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piece of information about the administration's revised counterterrorism plans. meanwhile, the taliban continues its relationship with al qaeda. then new interior minister has a bounty on its head from america. we much reserve the disappearing intelligence networks. additionally, any country that offered support to the taliban should risk a strategic downgrade in their relationship with the united states. we must also understand pakistan's role in this entire matter. this is a difficult but important situation. i also remain concerned the administration is rushing to normalize ties with the taliban government. this must not occur without extensive congressional notifications. your notification that you
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intended to restart foreign assistance is deeply researching -- concerning. i expect other members of this committee will speak to that. on the security front, the united states spent over $80 billion on afghan military forces, and now we see the consequence of a department of defense that operate security cooperation on its own. the taliban is now one of the best armed terrorist organizations on the planet. we have sent repeated requests for the administration's plan to get captured equipment. as secretary, i hope you will make sure all dod plans require state department -- lastly, i would like to speak directly to our military, our gold star families, humanitarian workers, and veterans. on behalf of the american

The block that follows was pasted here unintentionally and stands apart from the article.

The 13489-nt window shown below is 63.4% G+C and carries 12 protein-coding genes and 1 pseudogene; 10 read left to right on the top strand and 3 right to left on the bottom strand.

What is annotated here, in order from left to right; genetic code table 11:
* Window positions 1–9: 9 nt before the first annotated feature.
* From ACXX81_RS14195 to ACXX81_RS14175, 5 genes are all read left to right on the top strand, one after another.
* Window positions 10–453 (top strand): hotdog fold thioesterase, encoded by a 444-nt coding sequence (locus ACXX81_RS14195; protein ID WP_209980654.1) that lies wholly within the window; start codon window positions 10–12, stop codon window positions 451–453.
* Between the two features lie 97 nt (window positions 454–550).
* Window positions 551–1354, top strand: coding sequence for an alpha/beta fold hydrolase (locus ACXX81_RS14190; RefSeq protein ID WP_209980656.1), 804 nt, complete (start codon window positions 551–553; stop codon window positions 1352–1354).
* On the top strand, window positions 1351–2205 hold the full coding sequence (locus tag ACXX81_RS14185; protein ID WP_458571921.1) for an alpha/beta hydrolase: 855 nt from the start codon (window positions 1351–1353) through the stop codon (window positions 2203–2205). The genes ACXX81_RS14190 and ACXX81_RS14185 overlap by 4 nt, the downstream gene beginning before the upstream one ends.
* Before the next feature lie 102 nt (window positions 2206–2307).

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people, i would like to say thank you. the ineptitude of this administration does not tarnish or service. what you did mattered. you served nobly. you stood on the wall and prevented a terrorist attack against the united states for over 20 years, at a enormous cost to you and your families. america will always be indebted to you. sen. menendez: mr. secretary, the secretary has agreed to stay with us until each member has the opportunity to get answers to their questions. as such, i have agreed -- sec. blinken: thank you very much. to all members, i appreciate the opportunity to be with all of you today to discuss our policy on afghanistan, including where we are, how we got here, and where we are going in the weeks and months ahead. for 20 years, congress has